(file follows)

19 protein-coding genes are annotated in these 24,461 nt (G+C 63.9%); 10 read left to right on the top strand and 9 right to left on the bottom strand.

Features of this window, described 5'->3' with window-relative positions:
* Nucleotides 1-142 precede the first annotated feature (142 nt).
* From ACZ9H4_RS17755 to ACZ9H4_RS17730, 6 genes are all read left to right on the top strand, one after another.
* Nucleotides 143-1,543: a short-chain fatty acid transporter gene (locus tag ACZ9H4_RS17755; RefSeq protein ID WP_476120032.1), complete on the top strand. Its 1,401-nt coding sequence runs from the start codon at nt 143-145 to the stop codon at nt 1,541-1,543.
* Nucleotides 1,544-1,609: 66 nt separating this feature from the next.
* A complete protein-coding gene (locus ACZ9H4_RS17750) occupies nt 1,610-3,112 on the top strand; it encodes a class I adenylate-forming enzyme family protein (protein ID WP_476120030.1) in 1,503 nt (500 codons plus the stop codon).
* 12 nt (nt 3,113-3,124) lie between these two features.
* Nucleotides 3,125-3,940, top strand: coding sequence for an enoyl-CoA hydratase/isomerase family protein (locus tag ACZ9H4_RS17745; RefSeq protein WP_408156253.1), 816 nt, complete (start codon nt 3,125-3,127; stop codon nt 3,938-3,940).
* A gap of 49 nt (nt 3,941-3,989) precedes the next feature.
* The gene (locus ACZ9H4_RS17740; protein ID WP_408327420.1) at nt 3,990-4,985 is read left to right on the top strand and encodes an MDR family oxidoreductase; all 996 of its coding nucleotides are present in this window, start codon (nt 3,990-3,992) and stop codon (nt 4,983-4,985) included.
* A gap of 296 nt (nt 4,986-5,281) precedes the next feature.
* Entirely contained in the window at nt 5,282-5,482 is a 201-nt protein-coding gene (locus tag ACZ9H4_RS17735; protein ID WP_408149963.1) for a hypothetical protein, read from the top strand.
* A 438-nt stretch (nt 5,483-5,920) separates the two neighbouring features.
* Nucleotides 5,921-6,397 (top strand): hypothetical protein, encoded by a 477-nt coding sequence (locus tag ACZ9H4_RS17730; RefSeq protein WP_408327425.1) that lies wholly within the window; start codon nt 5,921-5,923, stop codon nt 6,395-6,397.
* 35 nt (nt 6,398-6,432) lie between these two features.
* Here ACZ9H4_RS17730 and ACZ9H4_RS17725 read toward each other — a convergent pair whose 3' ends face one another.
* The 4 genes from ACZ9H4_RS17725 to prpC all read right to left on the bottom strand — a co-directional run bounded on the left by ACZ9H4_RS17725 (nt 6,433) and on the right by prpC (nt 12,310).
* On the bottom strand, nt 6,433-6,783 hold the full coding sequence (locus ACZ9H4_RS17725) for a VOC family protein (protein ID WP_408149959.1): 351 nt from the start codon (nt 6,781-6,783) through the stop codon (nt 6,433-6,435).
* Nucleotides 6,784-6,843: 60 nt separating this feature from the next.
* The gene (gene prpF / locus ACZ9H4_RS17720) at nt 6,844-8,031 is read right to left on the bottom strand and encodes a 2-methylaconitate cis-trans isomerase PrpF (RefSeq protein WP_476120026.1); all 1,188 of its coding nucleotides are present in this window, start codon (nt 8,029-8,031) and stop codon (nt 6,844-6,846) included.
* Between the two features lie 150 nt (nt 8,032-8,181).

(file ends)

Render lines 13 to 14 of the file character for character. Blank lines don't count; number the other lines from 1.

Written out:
* Entirely contained in the window at nt 5,282-5,482 is a 201-nt protein-coding gene (locus tag ACZ9H4_RS17735; protein ID WP_408149963.1) for a hypothetical protein, read from the top strand.
* A 438-nt stretch (nt 5,483-5,920) separates the two neighbouring features.